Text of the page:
North-east vegan is making a killing from turning roadkill into fashion accessories

Emma Willats is making a living out of turning roadkill into sporrans
Emma Willats is making a living out of turning roadkill into sporrans

A vegan is making a killing out of roadkill by turning dead animals into luxury fashion accessories – including sporrans.

Taxidermist Emma Willats is largely dependent on foxes and badgers being hit by speeding cars as material for her sporrans, jewellery and sgian-dubhs.

The 32-year-old has a freezer filled with the corpses of foxes, badgers and hares which have been collected from the roadside or donated to her.

Faces of animals as exotic as a raccoon act as a flap on the traditional Scottish attire and fetch up to £750 a pop.

Friends will call Emma up when they pass an animal which has been hit on the road while bereaved strangers send their dead pets to her so that the animals can live on in a new form.

She insists that her interest in taxidermy does not contradict with her vegan lifestyle because if an animal’s death is not deliberate

Emma, who lives in Bridge of Marnoch, Aberdeenshire, said: “The way I look at it is that if something has been killed for me then that’s wrong.

“But if it’s something that’s died naturally or been run over then we should try to preserve it in some way.

“It feels like a bigger waste to just throw an animal to the wayside once it’s dead. It’s better to use them in taxidermy than have some council employee just discard them.

“We should be encouraged to use every part of the animal.

“I know a lot of people don’t like what I do but once I explain it I think I manage to win them over.

“I want to make use of the whole animal rather than just the face.

“A lot of my followers online are women so I’m starting to branch out into jewellery using teeth, bones and bird skulls so that I can provide something for them. ”

The former oil and gas engineer started working out of a bothy at her remote home after her partner suffered a nearly fatal car crash.

Jonathan Addie underwent life-saving surgery for serious head injuries following a collision near the couple’s home in April last year.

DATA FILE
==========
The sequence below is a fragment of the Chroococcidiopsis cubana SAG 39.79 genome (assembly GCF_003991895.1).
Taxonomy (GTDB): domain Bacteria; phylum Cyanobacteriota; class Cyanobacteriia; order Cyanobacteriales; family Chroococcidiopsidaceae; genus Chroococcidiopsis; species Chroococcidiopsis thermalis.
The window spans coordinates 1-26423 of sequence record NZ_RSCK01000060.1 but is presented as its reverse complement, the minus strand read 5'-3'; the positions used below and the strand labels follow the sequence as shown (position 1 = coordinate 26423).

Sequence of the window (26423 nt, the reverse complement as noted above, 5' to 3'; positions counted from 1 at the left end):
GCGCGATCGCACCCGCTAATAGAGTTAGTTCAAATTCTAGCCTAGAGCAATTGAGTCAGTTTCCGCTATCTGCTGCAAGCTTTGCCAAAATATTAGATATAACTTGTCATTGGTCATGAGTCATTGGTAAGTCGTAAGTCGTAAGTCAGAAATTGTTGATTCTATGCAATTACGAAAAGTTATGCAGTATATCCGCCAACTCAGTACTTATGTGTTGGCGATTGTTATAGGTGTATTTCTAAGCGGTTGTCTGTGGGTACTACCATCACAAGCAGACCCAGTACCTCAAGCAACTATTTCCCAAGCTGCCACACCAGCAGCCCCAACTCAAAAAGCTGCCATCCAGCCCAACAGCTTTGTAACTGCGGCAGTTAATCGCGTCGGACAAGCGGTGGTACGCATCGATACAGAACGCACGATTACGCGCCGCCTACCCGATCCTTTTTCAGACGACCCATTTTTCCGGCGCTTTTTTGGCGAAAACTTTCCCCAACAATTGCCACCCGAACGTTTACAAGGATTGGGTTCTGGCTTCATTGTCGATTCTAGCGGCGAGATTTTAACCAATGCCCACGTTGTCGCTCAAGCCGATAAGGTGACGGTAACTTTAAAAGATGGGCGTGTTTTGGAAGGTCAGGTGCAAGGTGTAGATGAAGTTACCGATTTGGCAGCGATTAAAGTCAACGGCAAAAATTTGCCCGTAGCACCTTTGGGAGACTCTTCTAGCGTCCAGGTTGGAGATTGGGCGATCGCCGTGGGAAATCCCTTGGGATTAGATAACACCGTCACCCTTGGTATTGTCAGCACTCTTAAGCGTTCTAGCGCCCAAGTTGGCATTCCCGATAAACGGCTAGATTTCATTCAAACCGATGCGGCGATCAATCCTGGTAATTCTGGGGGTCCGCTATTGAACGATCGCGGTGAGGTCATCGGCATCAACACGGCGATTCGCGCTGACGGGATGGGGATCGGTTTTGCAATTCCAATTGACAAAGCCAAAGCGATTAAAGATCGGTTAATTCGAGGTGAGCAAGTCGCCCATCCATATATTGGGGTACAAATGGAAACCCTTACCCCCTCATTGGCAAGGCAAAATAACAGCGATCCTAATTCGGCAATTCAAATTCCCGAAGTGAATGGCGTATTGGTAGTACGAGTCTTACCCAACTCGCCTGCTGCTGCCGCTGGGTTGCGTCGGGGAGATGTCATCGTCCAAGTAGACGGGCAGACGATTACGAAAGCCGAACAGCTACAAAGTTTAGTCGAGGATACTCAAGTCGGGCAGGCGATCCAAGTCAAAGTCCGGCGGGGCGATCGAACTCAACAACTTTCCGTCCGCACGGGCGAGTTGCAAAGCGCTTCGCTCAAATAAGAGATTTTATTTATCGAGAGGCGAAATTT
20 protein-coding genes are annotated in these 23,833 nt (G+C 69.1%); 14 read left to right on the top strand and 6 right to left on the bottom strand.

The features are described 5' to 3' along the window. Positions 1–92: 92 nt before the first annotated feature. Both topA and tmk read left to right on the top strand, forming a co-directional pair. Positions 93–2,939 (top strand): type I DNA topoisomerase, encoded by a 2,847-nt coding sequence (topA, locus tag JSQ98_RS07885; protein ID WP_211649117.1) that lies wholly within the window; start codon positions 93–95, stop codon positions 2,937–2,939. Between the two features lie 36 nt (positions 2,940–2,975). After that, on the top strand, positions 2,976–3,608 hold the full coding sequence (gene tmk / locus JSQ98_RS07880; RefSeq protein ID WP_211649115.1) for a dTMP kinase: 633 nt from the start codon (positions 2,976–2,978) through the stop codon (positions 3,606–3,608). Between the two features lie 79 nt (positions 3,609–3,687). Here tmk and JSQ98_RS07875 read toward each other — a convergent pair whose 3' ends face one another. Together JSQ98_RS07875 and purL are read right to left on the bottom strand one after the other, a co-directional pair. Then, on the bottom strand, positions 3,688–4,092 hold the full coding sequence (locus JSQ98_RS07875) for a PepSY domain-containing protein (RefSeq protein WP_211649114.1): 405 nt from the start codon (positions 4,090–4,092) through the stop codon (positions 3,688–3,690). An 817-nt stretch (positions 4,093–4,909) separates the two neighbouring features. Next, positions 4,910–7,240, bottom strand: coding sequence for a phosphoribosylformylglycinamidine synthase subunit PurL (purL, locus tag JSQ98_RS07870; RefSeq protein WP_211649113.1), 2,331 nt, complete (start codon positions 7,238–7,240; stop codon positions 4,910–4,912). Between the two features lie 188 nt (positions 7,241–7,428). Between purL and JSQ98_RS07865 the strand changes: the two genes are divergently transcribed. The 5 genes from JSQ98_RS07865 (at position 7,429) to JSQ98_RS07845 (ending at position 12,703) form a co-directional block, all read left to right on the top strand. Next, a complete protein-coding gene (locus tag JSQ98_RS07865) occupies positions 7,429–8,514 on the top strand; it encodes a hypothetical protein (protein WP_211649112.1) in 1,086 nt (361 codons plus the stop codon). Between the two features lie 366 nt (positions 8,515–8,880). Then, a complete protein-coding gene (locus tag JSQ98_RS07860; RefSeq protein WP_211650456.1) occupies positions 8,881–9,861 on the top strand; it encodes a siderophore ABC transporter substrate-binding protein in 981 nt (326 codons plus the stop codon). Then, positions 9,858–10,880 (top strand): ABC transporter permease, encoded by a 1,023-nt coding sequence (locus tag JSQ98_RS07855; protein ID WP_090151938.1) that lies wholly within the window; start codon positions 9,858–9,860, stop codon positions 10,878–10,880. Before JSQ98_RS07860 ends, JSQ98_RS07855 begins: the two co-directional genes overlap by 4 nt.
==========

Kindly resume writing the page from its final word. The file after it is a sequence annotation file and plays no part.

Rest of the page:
Emma worried about leaving him behind to go into Aberdeen to work as a dog groomer and decided to turn her new taxidermy hobby into a full-time job.

She had taken a few classes in Edinburgh before her teacher suggested that she switch from stuffed birds and onto sporrans.

Examples of Emma Willats taxidermy sporrans made from roadkill.
Examples of Emma Willats taxidermy sporrans made from roadkill.

The sporrans with faces pay homage to the traditional style worn by officers and sergeants of the military in years gone by.

It takes around a month in total to complete the process of each piece of kiltwear.

Emma has been around taxidermy for years having studied equine science at university where she spent a lot of time surrounded by “pretty horrendous” attempts at preserving dead animals.

Her industrial-sized freezer is currently overflowing with animals and is now considering getting a second for her outhouse workshop.

She added: “A lot of friends have been embracing my weird job and letting me know if they ever find some roadkill.

“I’ll either collect it or, in some cases, they’ll bring me the dead animal to see if it was something I could work with.

“I don’t think I’ll ever get bored of taxidermy.”

A dead fox is later turned into a sporran by Emma
A dead fox is later turned into a sporran by Emma
A dead fox being prepared to be made into a sporran.
A dead fox being prepared to be made into a sporran.
Examples of Emma Willats taxidermy sporrans made from roadkill
Examples of Emma Willats taxidermy sporrans made from roadkill
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